Proponents of gold are against the concept of fiat currency because they are sceptical of man's ability to act with integrity. Ie They question the premise that there will "naturally" be an exogenously applied systemic discipline because political leaders and others in positions of economic power will have too much of an incentive to "buck the system" for their own personal gain.

Unfortunately, using Aristotelean logic, NEITHER of these arguments is correct, because the base assumptions of BOTH camps are flawed.

Ultimately, the reason they are flawed flows from the existence of a phenomenon called "debt". The act of borrowing is what ultimately gives rise to an artificial increase (inflation) in the money supply which, in turn, gives rise to inflation in prices.

Those who borrow enrich themselves at the expense of those who do not. By borrowing, they are able to "leverage" the process of asset accumulation, and assets tend to hold their value relative to currency. However, given the existence of debt, the following scenarios will manifest, regardless of which "ultimate" currency is used:

A) If gold is the ultimate currency

In an environment of a finite amount of available currency (gold) but a growing nominal money supply (because of debt), the prices of all commodities, products, and services will rise when expressed in terms of ounces of gold. Ultimately when markets saturate, and the debt balloon deflates, the money supply will shrink back to its "nominal" level as defined by the stocks of gold, and as borrowers either repay or default on their debts - leading to a reduction of the money supply and deflation in prices relative to gold. When prices are rising consumers will need more ounces of gold to buy a shirt (as an example) and when prices are falling, consumers will need fewer ounces of gold to buy the same shirt. Because of debt, the "standard" of living will improve for some (the borrowers) relative to others (the non borrowers) on the way up and will deteriorate for some (the borrowers) relative to others (the non borrowers) on the way down.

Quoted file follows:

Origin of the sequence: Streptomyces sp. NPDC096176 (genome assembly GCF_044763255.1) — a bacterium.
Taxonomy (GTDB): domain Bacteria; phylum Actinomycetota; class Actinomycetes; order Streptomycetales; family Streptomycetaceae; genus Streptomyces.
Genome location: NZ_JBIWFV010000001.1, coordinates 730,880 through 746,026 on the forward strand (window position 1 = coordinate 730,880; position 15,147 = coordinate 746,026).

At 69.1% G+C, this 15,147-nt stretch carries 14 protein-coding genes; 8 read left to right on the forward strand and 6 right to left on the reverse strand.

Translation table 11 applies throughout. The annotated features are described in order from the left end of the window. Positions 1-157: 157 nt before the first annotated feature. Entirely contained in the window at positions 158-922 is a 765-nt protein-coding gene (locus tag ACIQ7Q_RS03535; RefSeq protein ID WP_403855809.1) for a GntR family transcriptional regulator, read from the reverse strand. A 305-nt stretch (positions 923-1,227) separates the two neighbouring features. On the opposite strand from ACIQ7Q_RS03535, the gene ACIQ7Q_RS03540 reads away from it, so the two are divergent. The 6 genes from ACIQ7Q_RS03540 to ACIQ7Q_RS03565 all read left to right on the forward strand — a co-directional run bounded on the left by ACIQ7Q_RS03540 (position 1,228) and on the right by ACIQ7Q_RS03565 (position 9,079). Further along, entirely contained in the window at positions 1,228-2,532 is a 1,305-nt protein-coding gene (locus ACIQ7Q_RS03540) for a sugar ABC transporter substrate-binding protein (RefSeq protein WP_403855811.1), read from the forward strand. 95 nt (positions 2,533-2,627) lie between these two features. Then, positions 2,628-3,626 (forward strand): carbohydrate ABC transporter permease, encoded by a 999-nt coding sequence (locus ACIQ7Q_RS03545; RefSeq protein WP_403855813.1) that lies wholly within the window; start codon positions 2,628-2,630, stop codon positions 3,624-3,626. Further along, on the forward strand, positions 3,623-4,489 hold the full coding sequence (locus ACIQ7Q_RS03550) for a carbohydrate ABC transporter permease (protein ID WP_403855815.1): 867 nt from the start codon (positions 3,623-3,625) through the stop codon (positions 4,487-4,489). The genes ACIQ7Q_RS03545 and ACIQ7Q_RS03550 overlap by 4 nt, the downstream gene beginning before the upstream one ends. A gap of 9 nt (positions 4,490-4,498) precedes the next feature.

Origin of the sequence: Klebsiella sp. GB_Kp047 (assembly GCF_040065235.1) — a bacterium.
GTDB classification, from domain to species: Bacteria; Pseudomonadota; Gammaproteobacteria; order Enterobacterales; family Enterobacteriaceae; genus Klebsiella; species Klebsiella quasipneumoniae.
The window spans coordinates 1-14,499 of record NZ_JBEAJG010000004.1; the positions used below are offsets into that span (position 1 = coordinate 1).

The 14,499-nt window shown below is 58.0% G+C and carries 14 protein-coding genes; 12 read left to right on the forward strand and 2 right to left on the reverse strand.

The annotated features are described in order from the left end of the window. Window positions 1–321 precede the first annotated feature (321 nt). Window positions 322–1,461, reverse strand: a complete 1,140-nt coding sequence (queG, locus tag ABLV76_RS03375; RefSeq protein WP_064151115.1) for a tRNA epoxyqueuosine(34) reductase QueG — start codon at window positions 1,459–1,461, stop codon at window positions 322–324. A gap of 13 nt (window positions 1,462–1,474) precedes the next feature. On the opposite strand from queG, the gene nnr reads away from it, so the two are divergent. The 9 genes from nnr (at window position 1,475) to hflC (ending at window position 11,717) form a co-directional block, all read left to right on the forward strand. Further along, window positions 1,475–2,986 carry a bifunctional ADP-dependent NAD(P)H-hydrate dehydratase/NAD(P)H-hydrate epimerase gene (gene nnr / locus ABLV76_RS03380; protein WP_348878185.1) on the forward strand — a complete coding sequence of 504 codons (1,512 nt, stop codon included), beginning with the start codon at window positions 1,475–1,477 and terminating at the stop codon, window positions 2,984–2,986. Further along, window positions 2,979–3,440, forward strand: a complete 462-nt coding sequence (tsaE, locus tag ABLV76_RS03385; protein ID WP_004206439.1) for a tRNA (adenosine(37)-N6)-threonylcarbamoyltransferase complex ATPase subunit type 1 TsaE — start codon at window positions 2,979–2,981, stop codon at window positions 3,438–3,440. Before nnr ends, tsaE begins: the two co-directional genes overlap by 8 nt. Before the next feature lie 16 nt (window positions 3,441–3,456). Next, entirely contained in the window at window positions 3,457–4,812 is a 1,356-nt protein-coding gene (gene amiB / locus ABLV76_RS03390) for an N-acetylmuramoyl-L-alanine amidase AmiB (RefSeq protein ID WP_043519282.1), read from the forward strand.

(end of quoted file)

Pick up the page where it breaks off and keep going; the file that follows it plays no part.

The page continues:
B) If fiat currency is the ultimate medium of exchange

In an environment of "infinite" money supply, there will be no medium of exchange related constraints to debt creation. Prices will rise faster than under a gold regime as money supply is inflated by the printing presses which, in turn, will facilitate an acceleration of borrowing. But instead of more "ounces of gold" required to buy the shirt, it will require more fiat currency to buy the same shirt. Debt could theoretically pile up to infinity provided the level of "confidence" is maintained and, because debt is likely to be available to everyone, and because incomes will be generally rising when expressed in inflating currency, it will "appear" that the standards of living are improving across the board. The problem here is that humanity cannot divorce its thought processes from "reality" forever. A point will eventually be reached when money supply will need to be increased for the primary purpose of supporting the debt mountain. At the point of recognition that this is what is actually occurring, confidence in the future will wane, and further debt accumulation will either accelerate exponentially (and finally collapse) or it will slow down. In either event, economic activity will inevitably wane, and the "mirage" of debt as a driver of economic activity will evaporate. The "pain" of deflation under this scenario will be significantly greater than that which would have prevailed under a gold scenario - because the debt levels will be higher.